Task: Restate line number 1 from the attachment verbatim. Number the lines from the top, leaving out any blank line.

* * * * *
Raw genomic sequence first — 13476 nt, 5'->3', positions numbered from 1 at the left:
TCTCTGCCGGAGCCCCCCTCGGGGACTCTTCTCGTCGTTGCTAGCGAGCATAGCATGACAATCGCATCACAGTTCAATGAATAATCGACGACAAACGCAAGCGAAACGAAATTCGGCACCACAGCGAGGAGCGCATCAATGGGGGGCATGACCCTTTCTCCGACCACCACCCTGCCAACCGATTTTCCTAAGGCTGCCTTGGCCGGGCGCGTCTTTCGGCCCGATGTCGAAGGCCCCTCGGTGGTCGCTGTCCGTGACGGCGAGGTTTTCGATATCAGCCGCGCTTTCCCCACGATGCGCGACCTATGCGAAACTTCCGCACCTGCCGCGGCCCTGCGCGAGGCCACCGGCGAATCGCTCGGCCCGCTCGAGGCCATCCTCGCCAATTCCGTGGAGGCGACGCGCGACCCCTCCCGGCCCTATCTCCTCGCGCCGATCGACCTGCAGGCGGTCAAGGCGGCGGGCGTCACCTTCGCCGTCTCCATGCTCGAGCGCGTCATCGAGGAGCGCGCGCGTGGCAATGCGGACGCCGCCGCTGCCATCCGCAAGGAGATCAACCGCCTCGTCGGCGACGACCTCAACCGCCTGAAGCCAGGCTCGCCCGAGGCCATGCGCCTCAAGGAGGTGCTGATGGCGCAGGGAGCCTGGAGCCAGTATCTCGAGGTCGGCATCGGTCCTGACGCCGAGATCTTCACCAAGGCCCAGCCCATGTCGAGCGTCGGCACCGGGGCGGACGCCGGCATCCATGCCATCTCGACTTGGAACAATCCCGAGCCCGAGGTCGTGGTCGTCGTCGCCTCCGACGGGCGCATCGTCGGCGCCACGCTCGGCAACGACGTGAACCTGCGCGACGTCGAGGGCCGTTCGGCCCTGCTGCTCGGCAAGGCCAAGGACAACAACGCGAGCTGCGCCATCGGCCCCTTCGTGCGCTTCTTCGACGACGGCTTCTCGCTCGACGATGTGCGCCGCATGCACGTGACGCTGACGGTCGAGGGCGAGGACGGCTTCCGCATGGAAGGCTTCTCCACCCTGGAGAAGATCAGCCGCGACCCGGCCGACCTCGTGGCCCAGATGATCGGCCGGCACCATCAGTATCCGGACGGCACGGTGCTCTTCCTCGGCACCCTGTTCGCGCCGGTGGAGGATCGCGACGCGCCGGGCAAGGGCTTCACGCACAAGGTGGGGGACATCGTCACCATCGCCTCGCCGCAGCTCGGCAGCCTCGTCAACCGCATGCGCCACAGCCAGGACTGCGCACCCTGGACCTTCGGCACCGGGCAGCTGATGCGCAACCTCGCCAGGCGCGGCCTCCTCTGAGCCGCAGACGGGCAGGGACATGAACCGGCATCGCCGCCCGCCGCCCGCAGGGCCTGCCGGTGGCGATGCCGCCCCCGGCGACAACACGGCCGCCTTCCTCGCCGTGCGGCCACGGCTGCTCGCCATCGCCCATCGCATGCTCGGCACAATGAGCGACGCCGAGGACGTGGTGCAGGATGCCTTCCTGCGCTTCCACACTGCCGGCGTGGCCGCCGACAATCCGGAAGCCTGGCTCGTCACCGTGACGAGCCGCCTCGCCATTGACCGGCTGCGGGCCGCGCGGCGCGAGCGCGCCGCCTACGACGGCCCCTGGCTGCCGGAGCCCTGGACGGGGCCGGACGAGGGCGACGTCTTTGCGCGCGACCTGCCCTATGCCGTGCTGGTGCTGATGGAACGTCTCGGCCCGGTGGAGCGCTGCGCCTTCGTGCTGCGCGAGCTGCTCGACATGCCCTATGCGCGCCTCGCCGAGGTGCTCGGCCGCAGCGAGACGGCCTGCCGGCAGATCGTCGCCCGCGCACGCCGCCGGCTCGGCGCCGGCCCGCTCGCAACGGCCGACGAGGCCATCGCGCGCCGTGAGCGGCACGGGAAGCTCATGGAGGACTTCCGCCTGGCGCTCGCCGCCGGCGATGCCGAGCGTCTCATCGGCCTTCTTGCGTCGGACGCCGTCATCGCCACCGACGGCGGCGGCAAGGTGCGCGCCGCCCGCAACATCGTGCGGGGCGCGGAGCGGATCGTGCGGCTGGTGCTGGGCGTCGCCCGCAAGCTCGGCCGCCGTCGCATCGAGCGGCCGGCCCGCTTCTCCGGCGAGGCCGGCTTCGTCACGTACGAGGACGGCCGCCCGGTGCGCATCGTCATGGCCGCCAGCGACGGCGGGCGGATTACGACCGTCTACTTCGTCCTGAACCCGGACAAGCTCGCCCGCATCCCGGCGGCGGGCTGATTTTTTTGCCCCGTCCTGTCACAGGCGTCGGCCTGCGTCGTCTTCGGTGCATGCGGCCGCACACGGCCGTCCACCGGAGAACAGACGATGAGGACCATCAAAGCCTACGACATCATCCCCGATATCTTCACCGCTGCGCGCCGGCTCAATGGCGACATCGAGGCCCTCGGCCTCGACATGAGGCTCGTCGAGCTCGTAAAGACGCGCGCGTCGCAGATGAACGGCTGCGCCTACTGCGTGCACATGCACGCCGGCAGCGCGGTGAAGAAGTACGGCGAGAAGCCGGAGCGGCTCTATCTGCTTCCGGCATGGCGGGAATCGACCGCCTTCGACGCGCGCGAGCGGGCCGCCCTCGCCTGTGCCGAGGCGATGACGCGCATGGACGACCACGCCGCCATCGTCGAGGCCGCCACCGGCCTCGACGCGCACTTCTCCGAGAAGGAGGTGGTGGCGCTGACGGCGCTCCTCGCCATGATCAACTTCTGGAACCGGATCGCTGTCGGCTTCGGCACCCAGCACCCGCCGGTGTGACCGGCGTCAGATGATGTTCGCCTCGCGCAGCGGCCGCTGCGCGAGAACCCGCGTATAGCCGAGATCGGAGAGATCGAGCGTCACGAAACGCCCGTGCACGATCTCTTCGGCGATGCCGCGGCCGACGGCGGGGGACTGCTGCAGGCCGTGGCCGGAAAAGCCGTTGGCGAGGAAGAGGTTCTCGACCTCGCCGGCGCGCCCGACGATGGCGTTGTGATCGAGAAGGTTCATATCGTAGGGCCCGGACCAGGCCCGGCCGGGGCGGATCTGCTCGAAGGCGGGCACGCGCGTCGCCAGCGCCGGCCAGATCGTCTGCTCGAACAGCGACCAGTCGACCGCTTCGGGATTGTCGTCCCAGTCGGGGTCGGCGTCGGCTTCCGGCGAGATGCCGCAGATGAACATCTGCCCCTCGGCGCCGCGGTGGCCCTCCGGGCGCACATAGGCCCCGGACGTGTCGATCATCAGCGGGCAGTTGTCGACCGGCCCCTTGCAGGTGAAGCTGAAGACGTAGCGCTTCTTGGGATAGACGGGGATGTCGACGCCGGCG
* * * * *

Raw genomic sequence first — 13476 nt, 5'->3', positions numbered from 1 at the left: